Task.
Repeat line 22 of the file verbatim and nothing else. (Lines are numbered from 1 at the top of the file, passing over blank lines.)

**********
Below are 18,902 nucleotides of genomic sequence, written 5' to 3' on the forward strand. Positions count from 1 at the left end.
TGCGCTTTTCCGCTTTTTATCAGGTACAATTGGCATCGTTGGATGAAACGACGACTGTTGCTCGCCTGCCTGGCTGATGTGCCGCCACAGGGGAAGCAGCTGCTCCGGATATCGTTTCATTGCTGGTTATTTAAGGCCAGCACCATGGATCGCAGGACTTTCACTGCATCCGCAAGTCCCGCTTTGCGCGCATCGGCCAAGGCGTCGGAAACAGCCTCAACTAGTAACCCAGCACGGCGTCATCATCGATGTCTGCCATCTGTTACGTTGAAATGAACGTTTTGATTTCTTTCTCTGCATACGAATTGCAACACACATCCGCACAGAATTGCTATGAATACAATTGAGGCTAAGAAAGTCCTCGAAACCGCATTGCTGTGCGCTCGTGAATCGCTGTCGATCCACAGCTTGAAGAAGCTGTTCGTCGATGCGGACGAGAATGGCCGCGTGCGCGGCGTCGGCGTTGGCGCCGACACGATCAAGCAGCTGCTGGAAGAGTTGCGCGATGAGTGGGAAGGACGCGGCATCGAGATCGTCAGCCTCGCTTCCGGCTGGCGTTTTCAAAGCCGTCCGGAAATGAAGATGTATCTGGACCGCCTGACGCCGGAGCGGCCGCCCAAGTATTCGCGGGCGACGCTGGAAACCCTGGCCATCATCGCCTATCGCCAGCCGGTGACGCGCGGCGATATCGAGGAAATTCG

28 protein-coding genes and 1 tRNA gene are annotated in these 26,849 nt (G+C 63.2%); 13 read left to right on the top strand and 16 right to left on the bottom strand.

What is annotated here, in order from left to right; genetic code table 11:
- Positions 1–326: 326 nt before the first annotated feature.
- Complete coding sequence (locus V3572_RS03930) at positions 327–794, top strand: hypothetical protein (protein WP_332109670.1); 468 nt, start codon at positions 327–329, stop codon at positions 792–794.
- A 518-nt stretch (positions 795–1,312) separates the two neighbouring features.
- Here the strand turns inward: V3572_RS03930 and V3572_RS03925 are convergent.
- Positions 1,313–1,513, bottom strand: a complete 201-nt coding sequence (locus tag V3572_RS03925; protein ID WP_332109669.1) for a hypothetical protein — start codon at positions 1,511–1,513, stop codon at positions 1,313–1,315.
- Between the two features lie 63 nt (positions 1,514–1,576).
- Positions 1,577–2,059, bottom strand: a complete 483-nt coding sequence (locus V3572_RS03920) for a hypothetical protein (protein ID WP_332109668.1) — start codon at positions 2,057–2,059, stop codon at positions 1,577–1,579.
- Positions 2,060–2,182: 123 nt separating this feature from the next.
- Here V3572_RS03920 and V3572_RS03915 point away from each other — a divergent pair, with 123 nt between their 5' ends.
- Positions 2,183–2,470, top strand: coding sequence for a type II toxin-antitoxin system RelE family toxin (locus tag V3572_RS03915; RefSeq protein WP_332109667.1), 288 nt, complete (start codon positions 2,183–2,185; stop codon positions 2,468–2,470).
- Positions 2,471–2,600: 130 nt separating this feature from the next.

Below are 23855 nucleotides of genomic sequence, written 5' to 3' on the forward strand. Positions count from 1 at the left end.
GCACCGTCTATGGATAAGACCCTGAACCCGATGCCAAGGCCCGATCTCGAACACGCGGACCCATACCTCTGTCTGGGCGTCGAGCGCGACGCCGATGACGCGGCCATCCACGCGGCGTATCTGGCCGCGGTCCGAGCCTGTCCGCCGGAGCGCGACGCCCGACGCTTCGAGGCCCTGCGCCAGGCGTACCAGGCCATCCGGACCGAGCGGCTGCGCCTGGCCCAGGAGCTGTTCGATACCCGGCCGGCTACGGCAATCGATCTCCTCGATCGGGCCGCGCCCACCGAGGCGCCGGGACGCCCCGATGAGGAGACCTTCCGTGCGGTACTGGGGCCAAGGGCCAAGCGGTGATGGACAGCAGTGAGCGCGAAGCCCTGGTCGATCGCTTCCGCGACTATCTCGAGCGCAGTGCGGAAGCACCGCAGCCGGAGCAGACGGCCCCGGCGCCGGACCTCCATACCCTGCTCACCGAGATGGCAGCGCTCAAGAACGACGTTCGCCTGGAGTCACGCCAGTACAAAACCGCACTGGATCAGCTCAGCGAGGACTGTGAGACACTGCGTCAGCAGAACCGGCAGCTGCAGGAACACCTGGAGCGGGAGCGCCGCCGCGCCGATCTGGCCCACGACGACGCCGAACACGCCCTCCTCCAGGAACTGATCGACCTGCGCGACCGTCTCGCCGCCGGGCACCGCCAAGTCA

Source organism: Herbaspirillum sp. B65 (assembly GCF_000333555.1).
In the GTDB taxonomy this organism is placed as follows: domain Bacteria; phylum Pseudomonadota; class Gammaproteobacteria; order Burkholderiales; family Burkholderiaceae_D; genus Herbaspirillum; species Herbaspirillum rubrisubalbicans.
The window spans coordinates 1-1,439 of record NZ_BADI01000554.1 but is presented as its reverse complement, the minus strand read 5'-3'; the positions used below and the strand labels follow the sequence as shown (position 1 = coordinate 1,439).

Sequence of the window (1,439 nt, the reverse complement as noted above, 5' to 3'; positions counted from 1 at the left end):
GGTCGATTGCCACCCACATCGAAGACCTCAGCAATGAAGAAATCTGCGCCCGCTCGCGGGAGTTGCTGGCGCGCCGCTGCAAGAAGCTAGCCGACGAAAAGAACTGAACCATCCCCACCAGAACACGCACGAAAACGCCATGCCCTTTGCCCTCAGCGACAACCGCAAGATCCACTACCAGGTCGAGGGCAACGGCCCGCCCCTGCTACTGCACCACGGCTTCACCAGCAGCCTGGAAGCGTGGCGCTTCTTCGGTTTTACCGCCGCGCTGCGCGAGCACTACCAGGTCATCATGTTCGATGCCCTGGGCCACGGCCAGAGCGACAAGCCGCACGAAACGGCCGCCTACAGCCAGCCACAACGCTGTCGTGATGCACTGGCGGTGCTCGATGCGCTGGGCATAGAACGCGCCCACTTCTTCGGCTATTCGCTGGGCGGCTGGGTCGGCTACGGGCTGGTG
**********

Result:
GGTCGATTGCCACCCACATCGAAGACCTCAGCAATGAAGAAATCTGCGCCCGCTCGCGGGAGTTGCTGGCGCGCCGCTGCAAGAAGCTAGCCGACGAAAAGAACTGAACCATCCCCACCAGAACACGCACGAAAACGCCATGCCCTTTGCCCTCAGCGACAACCGCAAGATCCACTACCAGGTCGAGGGCAACGGCCCGCCCCTGCTACTGCACCACGGCTTCACCAGCAGCCTGGAAGCGTGGCGCTTCTTCGGTTTTACCGCCGCGCTGCGCGAGCACTACCAGGTCATCATGTTCGATGCCCTGGGCCACGGCCAGAGCGACAAGCCGCACGAAACGGCCGCCTACAGCCAGCCACAACGCTGTCGTGATGCACTGGCGGTGCTCGATGCGCTGGGCATAGAACGCGCCCACTTCTTCGGCTATTCGCTGGGCGGCTGGGTCGGCTACGGGCTGGTG